Christmas is just around the corner now and many people including a drone on their lists. It is predicted over 100,000 drones in many shapes and sizes will be sold during the holiday period in the UK. Drones are also known as Quadcopters, RPAS, UAV, SUSA and the list goes on.
However its not just a case of opening the box and running outside to throw it up into the air, there are laws and regulations you must follow to ensure safety to yourself and others.
There is a list of rules issued by the CAA (Civil Aviation Authority) in which you have to follow.
Craig Ross from HiCam Photography based in Worcestershire is a Qualified Commercial UAV Pilot whom offers high level photography using UAVs to capture those unique views you wouldn’t normally achieve from the ground. However Craig is increasingly seeing more and more drones being used illegally and dangerously, which not only can damage property, they can cause serious injury to people and animals if used incorrectly.
We have written down the rules that you can and can’t do with and when your flying your new shiny drone under 7kg to give you a helping hand. The rules any hobbyist with a drone fitted with a camera must follow:
- Don’t fly within 50m of any person, animals, vehicle or building not under your control.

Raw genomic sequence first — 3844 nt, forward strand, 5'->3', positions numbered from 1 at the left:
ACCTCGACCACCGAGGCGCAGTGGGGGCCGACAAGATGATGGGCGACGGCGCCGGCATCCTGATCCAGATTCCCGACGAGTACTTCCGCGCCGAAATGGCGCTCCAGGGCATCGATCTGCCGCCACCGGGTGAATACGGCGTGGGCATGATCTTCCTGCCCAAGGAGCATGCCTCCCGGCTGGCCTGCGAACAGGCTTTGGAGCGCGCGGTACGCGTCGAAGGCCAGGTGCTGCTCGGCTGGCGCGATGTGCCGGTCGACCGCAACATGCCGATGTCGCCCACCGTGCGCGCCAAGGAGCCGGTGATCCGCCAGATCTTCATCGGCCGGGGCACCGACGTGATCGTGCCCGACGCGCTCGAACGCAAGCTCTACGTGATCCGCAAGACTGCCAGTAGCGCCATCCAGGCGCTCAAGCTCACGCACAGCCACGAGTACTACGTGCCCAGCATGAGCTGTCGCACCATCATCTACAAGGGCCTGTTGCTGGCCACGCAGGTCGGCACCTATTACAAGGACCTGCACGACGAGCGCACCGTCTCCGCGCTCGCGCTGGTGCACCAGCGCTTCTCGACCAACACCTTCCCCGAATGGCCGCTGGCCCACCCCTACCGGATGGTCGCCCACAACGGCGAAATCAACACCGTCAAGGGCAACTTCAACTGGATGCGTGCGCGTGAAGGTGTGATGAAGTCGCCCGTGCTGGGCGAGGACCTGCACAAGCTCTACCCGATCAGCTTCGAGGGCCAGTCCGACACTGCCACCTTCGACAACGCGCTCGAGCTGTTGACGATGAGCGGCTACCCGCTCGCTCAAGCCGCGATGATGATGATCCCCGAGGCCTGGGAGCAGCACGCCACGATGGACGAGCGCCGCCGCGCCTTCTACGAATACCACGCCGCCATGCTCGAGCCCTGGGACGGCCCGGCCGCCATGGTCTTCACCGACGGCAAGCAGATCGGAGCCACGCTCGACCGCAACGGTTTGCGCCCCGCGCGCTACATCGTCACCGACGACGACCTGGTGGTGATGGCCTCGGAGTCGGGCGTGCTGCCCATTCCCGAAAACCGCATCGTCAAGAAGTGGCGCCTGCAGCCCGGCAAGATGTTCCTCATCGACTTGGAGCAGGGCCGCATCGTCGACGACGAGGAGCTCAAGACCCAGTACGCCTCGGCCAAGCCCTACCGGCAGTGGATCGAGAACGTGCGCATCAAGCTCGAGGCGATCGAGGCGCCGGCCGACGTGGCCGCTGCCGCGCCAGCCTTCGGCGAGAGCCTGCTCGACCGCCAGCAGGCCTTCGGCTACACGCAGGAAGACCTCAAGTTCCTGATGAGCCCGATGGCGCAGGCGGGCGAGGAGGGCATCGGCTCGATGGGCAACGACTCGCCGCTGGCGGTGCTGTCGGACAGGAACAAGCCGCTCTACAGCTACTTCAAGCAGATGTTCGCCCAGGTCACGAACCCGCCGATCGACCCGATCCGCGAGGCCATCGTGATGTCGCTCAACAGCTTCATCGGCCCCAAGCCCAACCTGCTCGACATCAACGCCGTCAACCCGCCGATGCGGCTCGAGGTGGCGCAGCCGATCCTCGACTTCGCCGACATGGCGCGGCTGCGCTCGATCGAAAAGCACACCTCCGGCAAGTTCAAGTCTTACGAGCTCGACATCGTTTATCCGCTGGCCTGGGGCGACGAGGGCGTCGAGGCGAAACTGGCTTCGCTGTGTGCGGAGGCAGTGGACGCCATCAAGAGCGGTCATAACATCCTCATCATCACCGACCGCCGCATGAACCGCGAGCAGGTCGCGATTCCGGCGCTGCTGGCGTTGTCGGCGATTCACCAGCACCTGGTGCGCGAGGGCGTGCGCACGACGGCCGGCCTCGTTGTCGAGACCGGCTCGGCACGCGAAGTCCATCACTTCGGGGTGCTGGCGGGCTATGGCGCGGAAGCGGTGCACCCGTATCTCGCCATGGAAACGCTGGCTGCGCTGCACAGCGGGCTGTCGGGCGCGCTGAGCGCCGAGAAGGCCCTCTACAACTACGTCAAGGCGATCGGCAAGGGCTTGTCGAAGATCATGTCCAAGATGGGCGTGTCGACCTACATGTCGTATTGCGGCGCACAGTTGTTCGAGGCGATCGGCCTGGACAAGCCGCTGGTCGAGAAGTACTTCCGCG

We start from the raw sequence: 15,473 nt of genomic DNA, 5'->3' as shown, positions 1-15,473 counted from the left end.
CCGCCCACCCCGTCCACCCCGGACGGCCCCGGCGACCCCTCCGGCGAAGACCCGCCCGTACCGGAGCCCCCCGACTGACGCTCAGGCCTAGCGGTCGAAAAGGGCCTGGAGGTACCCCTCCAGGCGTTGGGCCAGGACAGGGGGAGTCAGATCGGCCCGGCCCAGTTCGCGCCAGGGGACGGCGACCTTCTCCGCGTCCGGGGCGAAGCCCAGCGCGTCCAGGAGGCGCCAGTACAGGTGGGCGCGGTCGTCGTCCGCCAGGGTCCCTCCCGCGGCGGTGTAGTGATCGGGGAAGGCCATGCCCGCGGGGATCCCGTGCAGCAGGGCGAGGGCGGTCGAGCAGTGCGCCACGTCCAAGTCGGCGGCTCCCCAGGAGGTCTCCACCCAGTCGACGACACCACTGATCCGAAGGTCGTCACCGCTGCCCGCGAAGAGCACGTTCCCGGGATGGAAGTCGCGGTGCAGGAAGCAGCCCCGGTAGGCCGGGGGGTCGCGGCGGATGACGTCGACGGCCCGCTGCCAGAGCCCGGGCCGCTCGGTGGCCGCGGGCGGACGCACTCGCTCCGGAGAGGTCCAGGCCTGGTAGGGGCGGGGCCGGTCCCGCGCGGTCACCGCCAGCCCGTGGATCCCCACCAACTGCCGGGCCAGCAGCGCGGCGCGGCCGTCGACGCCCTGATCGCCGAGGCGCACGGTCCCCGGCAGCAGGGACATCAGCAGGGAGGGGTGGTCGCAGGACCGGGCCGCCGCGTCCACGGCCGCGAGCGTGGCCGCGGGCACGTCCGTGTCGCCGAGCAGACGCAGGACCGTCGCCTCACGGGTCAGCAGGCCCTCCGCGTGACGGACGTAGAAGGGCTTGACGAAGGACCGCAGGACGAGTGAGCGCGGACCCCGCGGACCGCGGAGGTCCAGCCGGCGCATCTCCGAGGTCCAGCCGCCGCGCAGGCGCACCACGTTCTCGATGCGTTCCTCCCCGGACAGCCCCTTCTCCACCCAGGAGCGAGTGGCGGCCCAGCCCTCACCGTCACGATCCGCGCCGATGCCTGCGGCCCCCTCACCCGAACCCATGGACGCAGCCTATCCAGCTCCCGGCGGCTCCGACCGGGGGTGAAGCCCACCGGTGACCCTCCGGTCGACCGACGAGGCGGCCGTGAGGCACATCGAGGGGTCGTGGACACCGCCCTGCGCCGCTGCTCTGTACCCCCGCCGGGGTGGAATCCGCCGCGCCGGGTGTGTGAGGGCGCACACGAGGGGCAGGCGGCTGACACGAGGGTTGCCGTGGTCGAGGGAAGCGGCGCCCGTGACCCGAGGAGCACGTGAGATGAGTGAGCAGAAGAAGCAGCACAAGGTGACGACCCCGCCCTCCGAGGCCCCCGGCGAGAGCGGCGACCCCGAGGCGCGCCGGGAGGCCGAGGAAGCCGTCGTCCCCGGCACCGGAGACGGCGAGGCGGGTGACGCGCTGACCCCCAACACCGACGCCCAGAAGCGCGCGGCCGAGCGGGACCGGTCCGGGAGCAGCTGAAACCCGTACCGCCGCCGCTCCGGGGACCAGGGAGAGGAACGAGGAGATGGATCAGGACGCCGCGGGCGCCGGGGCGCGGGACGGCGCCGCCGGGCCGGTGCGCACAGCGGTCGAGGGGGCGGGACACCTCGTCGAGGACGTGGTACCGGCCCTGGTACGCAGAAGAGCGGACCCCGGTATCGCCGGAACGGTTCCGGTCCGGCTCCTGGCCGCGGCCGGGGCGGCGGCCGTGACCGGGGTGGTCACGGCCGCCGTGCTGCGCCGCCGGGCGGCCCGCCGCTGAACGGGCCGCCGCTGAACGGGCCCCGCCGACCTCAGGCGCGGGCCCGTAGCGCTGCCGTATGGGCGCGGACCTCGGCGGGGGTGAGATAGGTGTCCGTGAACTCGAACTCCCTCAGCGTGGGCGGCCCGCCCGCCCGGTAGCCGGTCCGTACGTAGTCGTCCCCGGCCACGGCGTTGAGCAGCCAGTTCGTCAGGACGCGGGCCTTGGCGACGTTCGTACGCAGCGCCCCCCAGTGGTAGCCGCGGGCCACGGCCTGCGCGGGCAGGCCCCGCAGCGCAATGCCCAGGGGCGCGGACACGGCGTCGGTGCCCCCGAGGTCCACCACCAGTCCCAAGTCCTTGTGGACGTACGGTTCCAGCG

Don’t fly close to people or property that have not given you permission or know what you are doing. This is all to do with safety, you don’t want to cause injury anyone and people can’t react in an emergency if they don’t realise your flying around if your drone suddenly fails and drops from the sky. This is reduced to 30m when taking off and landing your drone.
- Don’t fly over or within 150m of any crowd or gathering of 1000+ people.
When there is over 1000+ people it is believed to be impossible to control that many people when your operating your drone. When there are more people there is a greater risk and you cannot get 1000 people to run or get out of the way in an emergency quickly.
- Don’t fly over or within 150m of any congested area.
A “congested area” is any residential, commercial, recreational or industrial location. This means no flying in big cities, towns or your cul-de-sac at the end of your road. As the risk is increased and safety is power mount in all flying situations.
- Have landowners permission where you are flying and taking off from.